For a goalie who had just faced 102 shots on goal, Cory Schneider of the New Jersey Devils was looking curiously rested in his postgame interview. In fact, he hadn't even broken a sweat during the game.

"There are games where you just have to give a lot of credit to your teammates. Tonight probably wasn't one of them," he said. "It's good, though. It helps the numbers, pads the stats. It's a goalie's dream."

It was all a dream, in a sense. Schneider's 98-save performance in New Jersey's 6-4 win over the Calgary Flames on March 19 existed only in pixels and lines of code.

The Devils are among over a dozen NHL teams that have used EA Sports' NHL 20 to continue bringing game action to hockey-starved fans during the league's COVID-19 shutdown. The game has been used to play out the season and playoffs, to keep players connected to fans, as a source for original content and, in many cases, as a means to raise money for those in need.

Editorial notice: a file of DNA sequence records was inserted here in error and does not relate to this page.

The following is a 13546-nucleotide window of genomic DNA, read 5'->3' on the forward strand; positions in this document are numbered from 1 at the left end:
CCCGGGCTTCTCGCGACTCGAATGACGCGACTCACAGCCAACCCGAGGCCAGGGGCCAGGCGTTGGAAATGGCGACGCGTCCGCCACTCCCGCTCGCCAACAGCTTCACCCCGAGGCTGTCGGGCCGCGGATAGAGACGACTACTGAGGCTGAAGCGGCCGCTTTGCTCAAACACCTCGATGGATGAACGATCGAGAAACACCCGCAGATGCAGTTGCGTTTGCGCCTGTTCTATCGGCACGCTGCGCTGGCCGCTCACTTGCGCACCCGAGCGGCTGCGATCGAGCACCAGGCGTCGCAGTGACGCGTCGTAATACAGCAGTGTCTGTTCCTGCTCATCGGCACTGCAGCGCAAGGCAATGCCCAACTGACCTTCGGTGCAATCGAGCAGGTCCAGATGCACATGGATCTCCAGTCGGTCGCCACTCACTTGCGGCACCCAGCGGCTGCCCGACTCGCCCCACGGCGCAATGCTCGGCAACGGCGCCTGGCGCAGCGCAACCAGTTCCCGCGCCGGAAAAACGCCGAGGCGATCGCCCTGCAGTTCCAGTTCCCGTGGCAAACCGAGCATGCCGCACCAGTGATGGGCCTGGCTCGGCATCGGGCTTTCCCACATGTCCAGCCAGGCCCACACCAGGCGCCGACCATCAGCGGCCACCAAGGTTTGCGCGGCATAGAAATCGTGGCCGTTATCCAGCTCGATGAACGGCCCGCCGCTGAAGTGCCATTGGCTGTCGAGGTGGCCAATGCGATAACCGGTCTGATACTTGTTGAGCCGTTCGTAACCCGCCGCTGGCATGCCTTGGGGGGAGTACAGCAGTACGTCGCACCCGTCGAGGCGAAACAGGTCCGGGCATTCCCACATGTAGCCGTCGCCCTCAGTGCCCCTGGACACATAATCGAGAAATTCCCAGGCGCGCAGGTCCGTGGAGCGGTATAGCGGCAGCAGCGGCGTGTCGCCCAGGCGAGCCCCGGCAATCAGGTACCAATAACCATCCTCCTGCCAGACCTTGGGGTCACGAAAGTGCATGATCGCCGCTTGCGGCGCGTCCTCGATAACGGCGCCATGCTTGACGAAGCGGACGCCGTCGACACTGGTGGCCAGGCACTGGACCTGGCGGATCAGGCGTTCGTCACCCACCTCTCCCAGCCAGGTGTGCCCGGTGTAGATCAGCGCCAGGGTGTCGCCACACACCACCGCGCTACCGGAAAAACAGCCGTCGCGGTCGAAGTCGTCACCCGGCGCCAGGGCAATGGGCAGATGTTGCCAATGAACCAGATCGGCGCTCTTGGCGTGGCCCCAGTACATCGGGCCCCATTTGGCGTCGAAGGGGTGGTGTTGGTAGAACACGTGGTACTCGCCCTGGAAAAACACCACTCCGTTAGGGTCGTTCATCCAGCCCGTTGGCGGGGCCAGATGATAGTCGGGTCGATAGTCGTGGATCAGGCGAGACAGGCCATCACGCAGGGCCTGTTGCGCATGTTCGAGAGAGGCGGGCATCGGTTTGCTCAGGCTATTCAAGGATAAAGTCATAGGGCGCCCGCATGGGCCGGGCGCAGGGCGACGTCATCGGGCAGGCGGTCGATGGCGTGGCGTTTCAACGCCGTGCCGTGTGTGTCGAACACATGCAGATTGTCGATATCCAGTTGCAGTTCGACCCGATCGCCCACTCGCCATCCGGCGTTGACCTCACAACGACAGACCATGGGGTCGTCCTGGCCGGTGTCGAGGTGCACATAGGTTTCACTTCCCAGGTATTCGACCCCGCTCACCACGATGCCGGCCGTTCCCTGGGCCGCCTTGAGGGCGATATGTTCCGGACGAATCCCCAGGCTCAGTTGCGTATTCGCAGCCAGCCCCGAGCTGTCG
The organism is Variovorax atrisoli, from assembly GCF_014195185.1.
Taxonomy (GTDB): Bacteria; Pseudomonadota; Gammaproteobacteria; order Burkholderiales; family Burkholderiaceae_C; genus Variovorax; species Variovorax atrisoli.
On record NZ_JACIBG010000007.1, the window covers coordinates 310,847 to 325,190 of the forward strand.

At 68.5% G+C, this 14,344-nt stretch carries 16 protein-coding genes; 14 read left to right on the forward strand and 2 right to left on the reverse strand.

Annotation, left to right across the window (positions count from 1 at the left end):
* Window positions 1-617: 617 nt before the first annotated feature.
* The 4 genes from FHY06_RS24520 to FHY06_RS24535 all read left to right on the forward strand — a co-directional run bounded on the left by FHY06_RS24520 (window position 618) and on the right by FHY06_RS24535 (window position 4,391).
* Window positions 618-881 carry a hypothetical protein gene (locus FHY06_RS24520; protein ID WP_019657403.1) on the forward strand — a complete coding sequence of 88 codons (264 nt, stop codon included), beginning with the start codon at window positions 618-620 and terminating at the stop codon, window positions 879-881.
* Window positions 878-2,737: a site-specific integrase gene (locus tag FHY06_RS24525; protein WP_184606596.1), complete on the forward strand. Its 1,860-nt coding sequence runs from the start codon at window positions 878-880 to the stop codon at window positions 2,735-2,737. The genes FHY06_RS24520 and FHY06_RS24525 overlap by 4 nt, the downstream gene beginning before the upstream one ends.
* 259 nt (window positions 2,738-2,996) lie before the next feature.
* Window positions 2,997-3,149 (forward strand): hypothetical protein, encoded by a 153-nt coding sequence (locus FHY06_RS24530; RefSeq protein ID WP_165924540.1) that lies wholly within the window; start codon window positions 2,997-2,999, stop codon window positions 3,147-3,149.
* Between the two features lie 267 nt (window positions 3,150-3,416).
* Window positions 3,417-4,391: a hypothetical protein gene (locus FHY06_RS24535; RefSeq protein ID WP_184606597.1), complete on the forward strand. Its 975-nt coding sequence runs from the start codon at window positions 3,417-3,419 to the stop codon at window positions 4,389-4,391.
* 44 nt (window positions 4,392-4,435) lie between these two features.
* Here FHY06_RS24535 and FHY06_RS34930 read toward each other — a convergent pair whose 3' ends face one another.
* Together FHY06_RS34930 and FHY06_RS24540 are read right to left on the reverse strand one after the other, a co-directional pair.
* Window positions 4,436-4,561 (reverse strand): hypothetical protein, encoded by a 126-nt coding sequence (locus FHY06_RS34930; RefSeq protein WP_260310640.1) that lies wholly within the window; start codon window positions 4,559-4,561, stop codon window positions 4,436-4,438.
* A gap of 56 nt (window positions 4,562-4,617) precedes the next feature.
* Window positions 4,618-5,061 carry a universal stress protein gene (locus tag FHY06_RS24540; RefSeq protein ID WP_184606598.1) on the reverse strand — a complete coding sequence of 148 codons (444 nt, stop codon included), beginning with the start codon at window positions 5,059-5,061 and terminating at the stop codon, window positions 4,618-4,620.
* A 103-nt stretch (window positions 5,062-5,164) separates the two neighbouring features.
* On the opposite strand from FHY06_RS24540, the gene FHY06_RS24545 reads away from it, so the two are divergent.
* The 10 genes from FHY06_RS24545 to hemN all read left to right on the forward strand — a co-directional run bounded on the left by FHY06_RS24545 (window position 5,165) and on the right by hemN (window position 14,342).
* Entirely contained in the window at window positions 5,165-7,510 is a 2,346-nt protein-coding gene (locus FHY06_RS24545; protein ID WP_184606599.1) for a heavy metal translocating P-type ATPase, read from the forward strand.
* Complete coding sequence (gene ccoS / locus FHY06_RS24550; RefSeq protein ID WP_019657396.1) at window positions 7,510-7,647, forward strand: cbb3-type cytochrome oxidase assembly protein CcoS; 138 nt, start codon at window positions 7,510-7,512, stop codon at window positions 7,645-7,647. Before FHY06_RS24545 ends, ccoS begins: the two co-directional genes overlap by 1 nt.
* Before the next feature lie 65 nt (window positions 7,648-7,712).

"In a way, it's been a lifeline for fans and for players," Devils team president Jake Reynolds told ESPN. "One of the most satisfying things has been getting a note from parents saying that these simulated games are the first sense of normalcy that their kids have had. To hear that is pretty powerful and pretty incredible."

The NHL and its teams have dabbled in the EA Sports series for years, including the league's Gaming World Championship tournament that's now in its third year. But they've never used the game in the way it's been used since the real games were paused on March 12 because of the coronavirus pandemic.